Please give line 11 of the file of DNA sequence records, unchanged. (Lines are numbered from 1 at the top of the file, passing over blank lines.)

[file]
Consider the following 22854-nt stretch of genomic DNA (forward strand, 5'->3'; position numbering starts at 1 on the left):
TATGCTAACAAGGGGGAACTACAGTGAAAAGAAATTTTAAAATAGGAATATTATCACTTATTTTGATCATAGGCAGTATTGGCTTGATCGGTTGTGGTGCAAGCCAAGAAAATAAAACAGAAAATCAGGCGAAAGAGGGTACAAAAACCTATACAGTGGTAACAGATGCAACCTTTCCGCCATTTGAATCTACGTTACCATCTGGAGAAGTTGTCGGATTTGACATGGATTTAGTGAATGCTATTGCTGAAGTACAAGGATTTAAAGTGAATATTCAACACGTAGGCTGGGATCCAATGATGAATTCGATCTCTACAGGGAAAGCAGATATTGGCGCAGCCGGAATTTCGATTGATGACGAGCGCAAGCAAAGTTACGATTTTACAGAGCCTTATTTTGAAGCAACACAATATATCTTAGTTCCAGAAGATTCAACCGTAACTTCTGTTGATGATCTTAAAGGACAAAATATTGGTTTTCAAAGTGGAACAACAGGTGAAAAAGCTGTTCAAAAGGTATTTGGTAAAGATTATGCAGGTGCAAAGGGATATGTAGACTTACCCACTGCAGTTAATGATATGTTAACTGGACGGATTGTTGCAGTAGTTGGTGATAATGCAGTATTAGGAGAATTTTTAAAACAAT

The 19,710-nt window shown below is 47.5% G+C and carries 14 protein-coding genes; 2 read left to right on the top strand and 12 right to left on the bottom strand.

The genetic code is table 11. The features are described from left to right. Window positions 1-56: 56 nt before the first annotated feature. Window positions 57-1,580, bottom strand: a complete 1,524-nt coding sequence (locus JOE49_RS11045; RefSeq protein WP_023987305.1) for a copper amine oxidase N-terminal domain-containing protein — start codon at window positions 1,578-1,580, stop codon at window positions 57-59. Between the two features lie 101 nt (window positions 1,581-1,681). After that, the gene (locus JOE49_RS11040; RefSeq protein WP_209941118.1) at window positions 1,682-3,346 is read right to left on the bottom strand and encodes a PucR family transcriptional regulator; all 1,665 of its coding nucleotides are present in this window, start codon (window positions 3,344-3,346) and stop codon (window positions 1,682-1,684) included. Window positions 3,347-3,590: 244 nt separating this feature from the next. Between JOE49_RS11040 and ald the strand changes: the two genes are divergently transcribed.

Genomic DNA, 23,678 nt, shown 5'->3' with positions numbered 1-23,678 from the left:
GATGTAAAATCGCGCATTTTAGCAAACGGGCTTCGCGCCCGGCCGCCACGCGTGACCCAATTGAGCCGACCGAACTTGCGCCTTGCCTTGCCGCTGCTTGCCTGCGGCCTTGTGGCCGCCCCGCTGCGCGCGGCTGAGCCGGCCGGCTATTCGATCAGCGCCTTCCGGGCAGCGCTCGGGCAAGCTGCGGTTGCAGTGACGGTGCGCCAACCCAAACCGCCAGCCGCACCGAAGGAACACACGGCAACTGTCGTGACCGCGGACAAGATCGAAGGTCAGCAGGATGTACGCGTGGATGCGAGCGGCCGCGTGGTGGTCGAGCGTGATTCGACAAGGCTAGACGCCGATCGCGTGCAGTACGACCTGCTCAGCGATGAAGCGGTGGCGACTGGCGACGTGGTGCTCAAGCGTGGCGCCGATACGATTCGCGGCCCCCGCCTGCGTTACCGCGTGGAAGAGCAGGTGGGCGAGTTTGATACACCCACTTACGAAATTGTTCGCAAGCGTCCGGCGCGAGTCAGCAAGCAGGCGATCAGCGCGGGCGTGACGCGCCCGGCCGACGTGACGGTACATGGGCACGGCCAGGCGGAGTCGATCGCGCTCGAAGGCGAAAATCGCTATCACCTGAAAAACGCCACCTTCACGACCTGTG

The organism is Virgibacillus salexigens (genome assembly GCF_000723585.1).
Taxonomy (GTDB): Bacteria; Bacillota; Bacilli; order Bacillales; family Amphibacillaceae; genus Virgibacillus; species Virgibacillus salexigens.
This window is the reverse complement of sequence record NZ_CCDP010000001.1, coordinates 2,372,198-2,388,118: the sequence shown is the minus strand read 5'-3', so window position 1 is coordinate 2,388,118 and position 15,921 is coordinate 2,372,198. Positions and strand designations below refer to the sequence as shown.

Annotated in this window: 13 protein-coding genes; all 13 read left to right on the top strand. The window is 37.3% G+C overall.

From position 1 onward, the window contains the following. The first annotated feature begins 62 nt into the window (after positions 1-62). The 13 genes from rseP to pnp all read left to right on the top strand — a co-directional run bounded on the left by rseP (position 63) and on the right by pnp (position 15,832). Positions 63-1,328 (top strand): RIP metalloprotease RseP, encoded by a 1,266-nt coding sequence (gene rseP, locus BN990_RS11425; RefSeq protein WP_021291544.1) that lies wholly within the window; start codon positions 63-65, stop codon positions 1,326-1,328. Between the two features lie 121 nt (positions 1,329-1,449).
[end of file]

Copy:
From position 1 onward, the window contains the following. The first annotated feature begins 62 nt into the window (after positions 1-62). The 13 genes from rseP to pnp all read left to right on the top strand — a co-directional run bounded on the left by rseP (position 63) and on the right by pnp (position 15,832). Positions 63-1,328 (top strand): RIP metalloprotease RseP, encoded by a 1,266-nt coding sequence (gene rseP, locus BN990_RS11425; RefSeq protein WP_021291544.1) that lies wholly within the window; start codon positions 63-65, stop codon positions 1,326-1,328. Between the two features lie 121 nt (positions 1,329-1,449).